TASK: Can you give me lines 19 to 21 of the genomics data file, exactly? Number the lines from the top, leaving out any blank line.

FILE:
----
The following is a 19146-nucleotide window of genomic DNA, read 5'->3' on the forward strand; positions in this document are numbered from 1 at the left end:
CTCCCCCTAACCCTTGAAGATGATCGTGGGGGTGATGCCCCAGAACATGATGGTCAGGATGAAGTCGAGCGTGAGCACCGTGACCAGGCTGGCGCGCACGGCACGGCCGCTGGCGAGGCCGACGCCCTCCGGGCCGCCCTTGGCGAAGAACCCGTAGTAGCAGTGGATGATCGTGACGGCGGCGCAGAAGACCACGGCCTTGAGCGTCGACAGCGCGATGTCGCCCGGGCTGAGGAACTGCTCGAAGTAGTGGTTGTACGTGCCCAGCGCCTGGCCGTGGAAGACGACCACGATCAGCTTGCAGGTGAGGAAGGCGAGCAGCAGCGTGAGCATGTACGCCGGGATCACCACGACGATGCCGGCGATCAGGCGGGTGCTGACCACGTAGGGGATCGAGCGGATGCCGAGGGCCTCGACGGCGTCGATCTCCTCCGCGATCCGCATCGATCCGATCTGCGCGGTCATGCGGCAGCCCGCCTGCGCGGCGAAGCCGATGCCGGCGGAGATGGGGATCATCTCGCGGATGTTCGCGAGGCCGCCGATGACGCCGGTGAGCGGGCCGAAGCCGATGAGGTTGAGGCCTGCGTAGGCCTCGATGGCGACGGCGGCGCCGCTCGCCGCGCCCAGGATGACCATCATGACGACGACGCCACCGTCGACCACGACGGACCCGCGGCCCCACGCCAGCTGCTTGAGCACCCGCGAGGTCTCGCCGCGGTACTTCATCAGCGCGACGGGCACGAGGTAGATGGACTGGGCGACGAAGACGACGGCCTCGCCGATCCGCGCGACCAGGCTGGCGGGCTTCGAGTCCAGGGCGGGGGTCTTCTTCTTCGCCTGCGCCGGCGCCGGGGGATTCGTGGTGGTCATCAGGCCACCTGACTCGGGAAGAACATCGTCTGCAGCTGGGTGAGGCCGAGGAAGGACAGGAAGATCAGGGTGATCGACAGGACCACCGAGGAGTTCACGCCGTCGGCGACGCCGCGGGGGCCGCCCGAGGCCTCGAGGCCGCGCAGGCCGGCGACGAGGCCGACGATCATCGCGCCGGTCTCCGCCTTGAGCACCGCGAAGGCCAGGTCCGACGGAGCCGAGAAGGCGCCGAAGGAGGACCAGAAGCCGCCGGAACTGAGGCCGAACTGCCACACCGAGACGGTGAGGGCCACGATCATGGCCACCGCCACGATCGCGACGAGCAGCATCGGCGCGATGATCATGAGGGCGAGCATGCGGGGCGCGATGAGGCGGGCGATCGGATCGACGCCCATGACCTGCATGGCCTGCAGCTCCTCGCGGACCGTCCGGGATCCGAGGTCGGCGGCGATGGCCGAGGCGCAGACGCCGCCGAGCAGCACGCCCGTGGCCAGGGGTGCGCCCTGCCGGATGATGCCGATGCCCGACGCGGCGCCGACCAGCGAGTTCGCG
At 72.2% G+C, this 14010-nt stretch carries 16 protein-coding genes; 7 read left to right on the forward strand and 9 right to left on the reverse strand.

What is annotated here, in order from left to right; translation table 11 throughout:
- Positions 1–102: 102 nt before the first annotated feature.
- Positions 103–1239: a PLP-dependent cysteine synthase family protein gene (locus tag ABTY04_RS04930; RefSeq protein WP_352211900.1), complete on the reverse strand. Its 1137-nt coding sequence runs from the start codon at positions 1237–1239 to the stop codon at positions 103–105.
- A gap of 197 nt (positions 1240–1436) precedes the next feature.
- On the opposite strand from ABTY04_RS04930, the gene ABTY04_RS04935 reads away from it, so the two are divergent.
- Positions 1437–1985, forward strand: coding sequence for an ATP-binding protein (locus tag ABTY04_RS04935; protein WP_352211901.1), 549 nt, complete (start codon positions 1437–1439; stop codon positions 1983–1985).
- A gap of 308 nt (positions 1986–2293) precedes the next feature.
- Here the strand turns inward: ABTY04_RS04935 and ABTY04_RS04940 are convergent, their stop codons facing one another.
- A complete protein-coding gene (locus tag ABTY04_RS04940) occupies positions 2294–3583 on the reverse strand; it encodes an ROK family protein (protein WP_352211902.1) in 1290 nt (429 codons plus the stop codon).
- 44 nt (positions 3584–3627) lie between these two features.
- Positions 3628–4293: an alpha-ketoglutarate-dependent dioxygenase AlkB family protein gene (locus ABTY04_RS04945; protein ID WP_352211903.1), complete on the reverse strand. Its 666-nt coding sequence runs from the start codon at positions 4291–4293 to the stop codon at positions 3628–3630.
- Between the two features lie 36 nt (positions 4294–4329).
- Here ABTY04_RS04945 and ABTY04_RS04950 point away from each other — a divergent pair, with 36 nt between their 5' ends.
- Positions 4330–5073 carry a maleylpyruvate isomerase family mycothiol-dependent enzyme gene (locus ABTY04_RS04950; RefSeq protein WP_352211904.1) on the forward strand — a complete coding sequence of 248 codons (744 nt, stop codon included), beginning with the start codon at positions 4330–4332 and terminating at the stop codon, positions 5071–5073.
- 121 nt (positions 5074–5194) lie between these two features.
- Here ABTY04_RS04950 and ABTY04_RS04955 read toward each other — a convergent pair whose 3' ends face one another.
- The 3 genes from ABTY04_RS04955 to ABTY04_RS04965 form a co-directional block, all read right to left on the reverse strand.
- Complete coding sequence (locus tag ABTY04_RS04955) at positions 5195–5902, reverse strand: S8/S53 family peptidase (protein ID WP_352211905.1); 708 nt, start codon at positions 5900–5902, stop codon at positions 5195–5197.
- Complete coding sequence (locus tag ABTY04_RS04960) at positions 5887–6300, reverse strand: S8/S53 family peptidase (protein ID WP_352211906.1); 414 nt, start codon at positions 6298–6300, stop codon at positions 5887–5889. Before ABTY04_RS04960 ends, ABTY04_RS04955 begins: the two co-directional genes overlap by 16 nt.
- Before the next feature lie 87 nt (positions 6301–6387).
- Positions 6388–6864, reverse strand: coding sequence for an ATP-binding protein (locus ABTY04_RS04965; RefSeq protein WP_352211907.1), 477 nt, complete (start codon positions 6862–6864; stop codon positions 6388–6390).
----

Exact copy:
- Here ABTY04_RS04950 and ABTY04_RS04955 read toward each other — a convergent pair whose 3' ends face one another.
- The 3 genes from ABTY04_RS04955 to ABTY04_RS04965 form a co-directional block, all read right to left on the reverse strand.
- Complete coding sequence (locus tag ABTY04_RS04955) at positions 5195–5902, reverse strand: S8/S53 family peptidase (protein ID WP_352211905.1); 708 nt, start codon at positions 5900–5902, stop codon at positions 5195–5197.